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Film round up

Jeremy Clarke

RFilmroundup.jpgWhile the reboot of horror classic Evil Dead (18; 91 mins) should satisfy undemanding audiences, it lacks the original's wit and inventiveness and plays out as just another routine, cabin-in-the-woods zombie thriller. Michael Winterbottom casts Steve Coogan in The Look Of Love (18; 101 mins) as the richest man in Britain, property magnate Paul Raymond, who does a nice sideline in strip clubs and (although he denies it) porn and whose entrepreneurial daughter comes to a sticky end.

Susanne Bier's drama Love Is All You Need (15; 116 mins) has two middle aged characters including Pierce Brosnan fall in love at the wedding party of his son and her daughter. Surprisingly charming, it makes good use of the local Italian colour. Italian legend Bernardo Bertolucci has in recent years developed a real feeling for telling stories about young people: Me And You (15; 103 mins) has a youth living in the family basement while faking being away on a school trip when his estranged sister turns up and wants to share the premises. It's a slight movie, yet perfectly judged and highly recommended. The less subtle Simon Killer (18; 105 mins) has a drifting former student taking advantage of prostitutes in Paris on a journey of terrible self-realisation; it possesses an almost dreamlike quality.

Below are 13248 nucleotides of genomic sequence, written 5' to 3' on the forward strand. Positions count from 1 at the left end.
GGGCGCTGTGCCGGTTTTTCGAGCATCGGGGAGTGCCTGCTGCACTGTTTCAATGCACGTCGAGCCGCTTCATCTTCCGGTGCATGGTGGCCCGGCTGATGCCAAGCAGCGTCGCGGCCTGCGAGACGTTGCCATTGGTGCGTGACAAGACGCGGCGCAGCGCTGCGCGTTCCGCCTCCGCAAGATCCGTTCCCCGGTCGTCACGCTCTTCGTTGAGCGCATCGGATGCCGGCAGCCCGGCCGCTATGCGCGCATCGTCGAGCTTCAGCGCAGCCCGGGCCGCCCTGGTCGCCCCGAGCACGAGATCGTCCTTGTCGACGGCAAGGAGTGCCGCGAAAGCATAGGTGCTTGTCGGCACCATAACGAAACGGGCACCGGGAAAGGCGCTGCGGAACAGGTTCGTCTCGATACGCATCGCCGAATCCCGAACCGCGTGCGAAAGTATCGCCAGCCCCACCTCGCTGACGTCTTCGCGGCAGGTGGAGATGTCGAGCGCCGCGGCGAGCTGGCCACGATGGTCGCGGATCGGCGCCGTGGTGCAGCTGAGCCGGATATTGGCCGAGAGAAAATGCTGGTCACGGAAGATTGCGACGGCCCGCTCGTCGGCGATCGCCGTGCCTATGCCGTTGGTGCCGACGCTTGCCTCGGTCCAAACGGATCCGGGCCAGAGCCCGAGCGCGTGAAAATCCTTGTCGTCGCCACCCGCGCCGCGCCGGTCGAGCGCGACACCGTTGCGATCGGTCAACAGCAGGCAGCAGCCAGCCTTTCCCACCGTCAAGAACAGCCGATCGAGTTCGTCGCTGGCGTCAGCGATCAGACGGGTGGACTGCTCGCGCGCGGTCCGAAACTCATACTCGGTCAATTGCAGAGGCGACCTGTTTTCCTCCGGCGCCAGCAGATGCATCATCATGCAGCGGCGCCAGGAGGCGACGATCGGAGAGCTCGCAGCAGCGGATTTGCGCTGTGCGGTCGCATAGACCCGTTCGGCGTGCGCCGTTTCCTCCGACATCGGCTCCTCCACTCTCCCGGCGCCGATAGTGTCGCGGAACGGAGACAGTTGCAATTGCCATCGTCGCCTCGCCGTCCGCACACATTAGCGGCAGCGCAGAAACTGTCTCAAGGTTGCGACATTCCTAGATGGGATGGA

Richard Linklater's Bernie (12a; 104 mins) casts Jack Black as a mortuary assistant in a small Texan town. He befriends a mean spirited old lady and becomes involved in a murder. He's such a beloved local character that the townspeople don't want to see him convicted. This is a fascinating study of good, evil, community and personal reputation. Slow burning Argentinian thriller Everybody Has A Plan (tbc; 118 mins) casts Viggo Mortensen as a Buenos Aires man who assumes the identity of his late twin brother only to get caught up in the latter's criminal intrigues. British thriller Flying Blind (15; 94 mins) has an aeronautical engineer working on defence contracts embark on an affair with an Algerian who the authorities suspect is a terrorist. Beautifully paced, it has the courage of its convictions and deserves to be seen.

WW2 tale In The Fog (12a; 128 mins) concerns the aftermath of a train derailing by resistance men in Nazi-occupied Russia. Related in an oblique, tough-to-follow style, it proves infuriating viewing. At the opposite end of the scale, mind-numbing action epic Olympus Has Fallen (15; 119 mins) is a ridiculous, gung ho adventure in which the uncharismatic Gerard Butler must rescue the White House and the President imprisoned therein from North Korean terrorists.

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